Smile Politely

Seeing florals in a new light with painter Faith Gabel

Faith Gabel sits in front of her 6 of her small square floral painting. Faith is a young white woman with long dark hair. She is wearing jeans, a white cardigan and red top, sitting on a tufted bench.
Faith Gabel

In my short term as Arts Editor so far, I have already mentioned Faith Gabel’s paintings on a number of occasions. I first encountered her work at Boneyard Arts Festival, and I recently saw one of her newer pieces at Art Around the Block. Gabel paints truly beautiful modern florals that I often find myself returning to at shows, just to take in one more time. As part of my new series highlighting local artists, I recently corresponded with Gabel to learn more about her process, what draws her to florals, and more.

Some responses have been edited for length and clarity.

Smile Politely: Tell me a little bit about yourself. What’s your connection to Champaign-Urbana — are you originally from the area?

Faith Gabel: I actually was born in Danville — not too far away! I have a lot of family that still lives there and in the surrounding area. When I was a kid I moved around a lot, mostly in the South. I came back to the area when I was in high school and after college settled in Mahomet with my husband. We now have three kids and a dog (all girls!). I am actually a nurse by training and worked in Champaign for a long time doing that. I currently work from home now doing work in clinical research — and of course I paint! I started painting in 2016.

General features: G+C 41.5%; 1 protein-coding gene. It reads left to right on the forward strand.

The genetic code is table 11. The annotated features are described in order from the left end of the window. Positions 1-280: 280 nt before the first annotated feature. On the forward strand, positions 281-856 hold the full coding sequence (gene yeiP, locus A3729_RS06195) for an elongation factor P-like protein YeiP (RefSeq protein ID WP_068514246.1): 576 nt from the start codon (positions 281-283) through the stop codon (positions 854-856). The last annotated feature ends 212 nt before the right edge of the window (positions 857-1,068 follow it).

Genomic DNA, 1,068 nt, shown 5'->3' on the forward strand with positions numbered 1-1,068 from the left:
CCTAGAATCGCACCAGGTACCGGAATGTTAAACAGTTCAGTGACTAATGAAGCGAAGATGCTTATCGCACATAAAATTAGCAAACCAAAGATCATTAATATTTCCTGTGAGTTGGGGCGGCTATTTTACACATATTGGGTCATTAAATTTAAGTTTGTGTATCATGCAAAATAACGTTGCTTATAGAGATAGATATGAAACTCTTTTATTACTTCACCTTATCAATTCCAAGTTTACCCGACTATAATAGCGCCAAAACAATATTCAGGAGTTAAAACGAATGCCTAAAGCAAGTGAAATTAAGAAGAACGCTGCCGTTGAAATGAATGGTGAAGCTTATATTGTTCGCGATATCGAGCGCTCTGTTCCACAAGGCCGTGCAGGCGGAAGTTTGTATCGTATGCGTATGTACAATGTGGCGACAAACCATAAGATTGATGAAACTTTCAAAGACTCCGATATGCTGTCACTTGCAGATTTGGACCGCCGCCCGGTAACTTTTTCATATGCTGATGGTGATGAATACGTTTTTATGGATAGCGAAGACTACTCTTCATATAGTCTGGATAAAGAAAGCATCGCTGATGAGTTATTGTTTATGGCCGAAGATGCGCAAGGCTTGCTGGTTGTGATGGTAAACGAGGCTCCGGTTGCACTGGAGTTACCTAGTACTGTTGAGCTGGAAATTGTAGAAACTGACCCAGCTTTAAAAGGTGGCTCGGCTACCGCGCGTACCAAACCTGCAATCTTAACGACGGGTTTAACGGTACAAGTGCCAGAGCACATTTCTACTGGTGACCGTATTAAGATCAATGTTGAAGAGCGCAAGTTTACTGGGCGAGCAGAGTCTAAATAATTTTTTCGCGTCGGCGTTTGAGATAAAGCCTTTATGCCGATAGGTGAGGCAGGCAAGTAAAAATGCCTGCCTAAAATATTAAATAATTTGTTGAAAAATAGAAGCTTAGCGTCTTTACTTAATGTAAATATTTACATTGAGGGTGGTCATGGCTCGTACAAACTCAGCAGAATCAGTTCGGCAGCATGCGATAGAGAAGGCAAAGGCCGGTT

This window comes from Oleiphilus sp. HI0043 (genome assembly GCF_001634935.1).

2 large square floral and landscapes hang on a wall with six smaller square florals displayed below
Faith Gabel

SP: Your florals are absolutely stunning; I went back to them several times at Boneyard this year. Have you always painted primarily florals?

Gabel: Thanks! I really did start with painting mostly florals and never looked back because I connect with it so much. I was drawn to that because I love being in nature and I find it inspiring, and also a bit because of Alice in Wonderland. When I was a kid, I literally watched that movie so much, I wore out the VHS tape we had of it. There is a song in that movie where flowers are singing, and they all have personalities. I always tend to see flowers like this now, and almost personify them in my mind. I do that with the flowers in my paintings too. Each piece is almost a little story to me. I have always been inspired by the old master’s dutch floral paintings too, so I started initially trying to emulate them, but I also love modern, bold, contemporary art as well. So those were things that really influenced me. Over the years, however, I do feel like I have found my own style by just experimenting. I try new variations of my style all the time so it does tend to evolve over time. I keep the bits I like and discard the things that don’t work.